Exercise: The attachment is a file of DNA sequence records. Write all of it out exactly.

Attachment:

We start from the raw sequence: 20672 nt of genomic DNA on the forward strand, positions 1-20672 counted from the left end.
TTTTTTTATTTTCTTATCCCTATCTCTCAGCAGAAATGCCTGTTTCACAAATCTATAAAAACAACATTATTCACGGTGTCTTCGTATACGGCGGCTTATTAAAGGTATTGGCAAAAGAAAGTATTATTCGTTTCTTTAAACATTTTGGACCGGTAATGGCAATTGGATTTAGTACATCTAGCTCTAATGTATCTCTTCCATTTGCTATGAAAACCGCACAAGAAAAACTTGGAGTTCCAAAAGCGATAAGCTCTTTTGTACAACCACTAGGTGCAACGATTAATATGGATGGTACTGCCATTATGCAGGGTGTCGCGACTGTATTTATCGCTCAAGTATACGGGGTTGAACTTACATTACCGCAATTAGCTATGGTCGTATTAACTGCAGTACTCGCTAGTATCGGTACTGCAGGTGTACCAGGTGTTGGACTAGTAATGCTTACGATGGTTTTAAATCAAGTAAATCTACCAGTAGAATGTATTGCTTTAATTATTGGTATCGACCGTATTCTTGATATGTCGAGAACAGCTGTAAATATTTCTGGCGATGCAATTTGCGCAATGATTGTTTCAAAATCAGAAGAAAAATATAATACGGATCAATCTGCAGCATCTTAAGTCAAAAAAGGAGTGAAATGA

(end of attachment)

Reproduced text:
We start from the raw sequence: 20672 nt of genomic DNA on the forward strand, positions 1-20672 counted from the left end.
TTTTTTTATTTTCTTATCCCTATCTCTCAGCAGAAATGCCTGTTTCACAAATCTATAAAAACAACATTATTCACGGTGTCTTCGTATACGGCGGCTTATTAAAGGTATTGGCAAAAGAAAGTATTATTCGTTTCTTTAAACATTTTGGACCGGTAATGGCAATTGGATTTAGTACATCTAGCTCTAATGTATCTCTTCCATTTGCTATGAAAACCGCACAAGAAAAACTTGGAGTTCCAAAAGCGATAAGCTCTTTTGTACAACCACTAGGTGCAACGATTAATATGGATGGTACTGCCATTATGCAGGGTGTCGCGACTGTATTTATCGCTCAAGTATACGGGGTTGAACTTACATTACCGCAATTAGCTATGGTCGTATTAACTGCAGTACTCGCTAGTATCGGTACTGCAGGTGTACCAGGTGTTGGACTAGTAATGCTTACGATGGTTTTAAATCAAGTAAATCTACCAGTAGAATGTATTGCTTTAATTATTGGTATCGACCGTATTCTTGATATGTCGAGAACAGCTGTAAATATTTCTGGCGATGCAATTTGCGCAATGATTGTTTCAAAATCAGAAGAAAAATATAATACGGATCAATCTGCAGCATCTTAAGTCAAAAAAGGAGTGAAATGA